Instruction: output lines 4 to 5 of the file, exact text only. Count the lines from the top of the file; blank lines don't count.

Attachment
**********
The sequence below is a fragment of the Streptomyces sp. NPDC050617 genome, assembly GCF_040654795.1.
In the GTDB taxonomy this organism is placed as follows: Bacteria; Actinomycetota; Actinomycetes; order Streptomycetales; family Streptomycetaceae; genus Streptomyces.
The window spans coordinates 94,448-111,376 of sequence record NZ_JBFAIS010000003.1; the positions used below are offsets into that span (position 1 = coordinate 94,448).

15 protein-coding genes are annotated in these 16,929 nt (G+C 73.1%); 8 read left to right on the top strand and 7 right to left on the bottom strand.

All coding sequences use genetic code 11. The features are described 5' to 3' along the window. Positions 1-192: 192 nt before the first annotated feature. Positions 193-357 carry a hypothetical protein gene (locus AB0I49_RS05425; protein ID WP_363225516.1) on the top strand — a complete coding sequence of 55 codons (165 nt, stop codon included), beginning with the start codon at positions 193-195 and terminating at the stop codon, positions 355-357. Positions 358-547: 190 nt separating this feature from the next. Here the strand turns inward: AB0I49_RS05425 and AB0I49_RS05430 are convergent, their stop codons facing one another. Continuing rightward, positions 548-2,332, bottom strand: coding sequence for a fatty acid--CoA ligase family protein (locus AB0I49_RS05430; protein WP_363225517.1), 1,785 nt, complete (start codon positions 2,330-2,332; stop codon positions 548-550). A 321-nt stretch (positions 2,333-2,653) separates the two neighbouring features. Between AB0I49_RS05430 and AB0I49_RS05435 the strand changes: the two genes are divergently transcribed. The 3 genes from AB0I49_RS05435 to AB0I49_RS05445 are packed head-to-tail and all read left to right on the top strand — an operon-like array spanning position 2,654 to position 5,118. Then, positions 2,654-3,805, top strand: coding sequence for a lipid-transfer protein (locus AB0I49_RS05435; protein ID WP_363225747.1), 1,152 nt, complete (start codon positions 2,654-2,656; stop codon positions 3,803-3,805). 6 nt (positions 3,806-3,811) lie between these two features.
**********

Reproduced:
15 protein-coding genes are annotated in these 16,929 nt (G+C 73.1%); 8 read left to right on the top strand and 7 right to left on the bottom strand.

All coding sequences use genetic code 11. The features are described 5' to 3' along the window. Positions 1-192: 192 nt before the first annotated feature. Positions 193-357 carry a hypothetical protein gene (locus AB0I49_RS05425; protein ID WP_363225516.1) on the top strand — a complete coding sequence of 55 codons (165 nt, stop codon included), beginning with the start codon at positions 193-195 and terminating at the stop codon, positions 355-357. Positions 358-547: 190 nt separating this feature from the next. Here the strand turns inward: AB0I49_RS05425 and AB0I49_RS05430 are convergent, their stop codons facing one another. Continuing rightward, positions 548-2,332, bottom strand: coding sequence for a fatty acid--CoA ligase family protein (locus AB0I49_RS05430; protein WP_363225517.1), 1,785 nt, complete (start codon positions 2,330-2,332; stop codon positions 548-550). A 321-nt stretch (positions 2,333-2,653) separates the two neighbouring features. Between AB0I49_RS05430 and AB0I49_RS05435 the strand changes: the two genes are divergently transcribed. The 3 genes from AB0I49_RS05435 to AB0I49_RS05445 are packed head-to-tail and all read left to right on the top strand — an operon-like array spanning position 2,654 to position 5,118. Then, positions 2,654-3,805, top strand: coding sequence for a lipid-transfer protein (locus AB0I49_RS05435; protein ID WP_363225747.1), 1,152 nt, complete (start codon positions 2,654-2,656; stop codon positions 3,803-3,805). 6 nt (positions 3,806-3,811) lie between these two features.